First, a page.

Here are useful resources for learning about volunteer opportunities to match virtually any interest, from taking care of animals to raising money for disease research. You can also look for information at your school, local libraries and community centers, parks and recreation facilities, and religious institutions.
Get a job
Every year millions of teens work part-time or summer jobs. Having a job is a great opportunity to gain experience and valuable skills while earning some money at the same time. Many teens have jobs in areas such as baby-sitting, fast food, retail, and newspaper delivery — these, as well as other jobs, can teach you a great deal about leadership, time management, and responsibility.
Remember that your job should not come before your other responsibilities though. Working should not get in the way of school, family, your social life, or your health. Working too much can lead to not enough sleep, poor nutrition, and higher levels of stress. Plus, there are rules on the types of jobs teens can have and the number of hours they can work.
Writing a resume
A resume is a summary, usually one to two typed pages, of your experiences and education. You can send your resume to a job advertised in the newspaper or on the Internet, or you can bring it with you if you are applying somewhere in person (such as a restaurant or retail store). Often, you may also need to complete a job application, too, which is provided by the employer.
What should be included in my resume?
- Contact information (full name, address, telephone number, and email address). Be sure to use a professional email address because you want to be taken seriously! Party firstname.lastname@example.org would not be a good choice. You can start a new email address through a free email provider like Gmail or Hotmail and use that address just for job searches.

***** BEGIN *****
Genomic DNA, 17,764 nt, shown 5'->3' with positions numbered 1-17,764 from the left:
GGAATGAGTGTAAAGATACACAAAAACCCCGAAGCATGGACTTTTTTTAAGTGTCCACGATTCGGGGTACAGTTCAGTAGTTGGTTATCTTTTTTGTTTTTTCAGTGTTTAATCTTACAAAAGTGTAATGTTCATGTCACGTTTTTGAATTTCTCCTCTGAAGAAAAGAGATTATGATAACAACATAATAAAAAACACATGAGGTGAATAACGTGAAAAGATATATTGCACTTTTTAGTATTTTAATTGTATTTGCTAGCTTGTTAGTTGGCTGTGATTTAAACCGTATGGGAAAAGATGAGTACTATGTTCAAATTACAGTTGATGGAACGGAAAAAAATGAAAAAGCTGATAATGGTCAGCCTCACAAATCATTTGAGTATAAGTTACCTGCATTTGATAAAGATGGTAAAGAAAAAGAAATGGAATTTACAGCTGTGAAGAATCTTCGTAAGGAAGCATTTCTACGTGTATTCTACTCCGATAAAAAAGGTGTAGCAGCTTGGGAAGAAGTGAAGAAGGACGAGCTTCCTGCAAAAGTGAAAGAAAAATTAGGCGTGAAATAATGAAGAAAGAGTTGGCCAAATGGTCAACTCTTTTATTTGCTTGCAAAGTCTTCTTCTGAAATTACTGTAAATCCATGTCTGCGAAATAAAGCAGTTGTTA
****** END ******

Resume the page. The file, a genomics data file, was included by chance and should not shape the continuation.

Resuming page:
- A list of the jobs you’ve had and the dates when you worked at them (this can include baby-sitting and volunteer positions).
- Your education history (the name of your high school, college, and your graduation dates, if you’ve graduated).
- Any computer skills, languages spoken (if you speak more than one), or honors and awards you’ve received can be included on your resume.
- References can be included on your resume if you still have a lot of space to fill on the page. Typically, an employer will ask for three references. Choose your references wisely! Be sure to select people who know you well and will be taken seriously by your potential employer. Also, always ask a reference if you can provide their name and phone number before sending it out.
Search on the Internet or ask your guidance counselor for sample resumes. You can follow the formatting style from the sample resume if you need ideas on how your resume should look. Finally, remember to proofread your resume! You don’t want any mistakes on it because this is the first thing a potential employer will see from you. A well-organized and well-written resume will show an employer that you are a smart and careful person. Ask a teacher or parent to look over your resume — they may be able to catch mistakes that you missed.
Getting ready for a job interview
Once you’ve gotten the job interview, there are a number of things you can do to prepare. Getting ready for the interview is as important as actually going to the interview. It will help build your confidence and can help you be chosen for the job.
- Learn about the company. Find out what you can about the position or company in advance and show your knowledge during the interview. Look on the Internet, or speak to someone who works at the company already. Knowing what a position involves also allows you to think in advance about which specific skills you have that fit well with the job.
- Prepare a list of questions. After researching the company, make a list of questions to bring to your interview. This shows your potential employer that you are interested in the company and have the ability to think ahead.
- Choose appropriate clothes. What you wear to your interview is very important. You want to appear professional and reliable. Learn more about fashion dos and don’ts during an interview.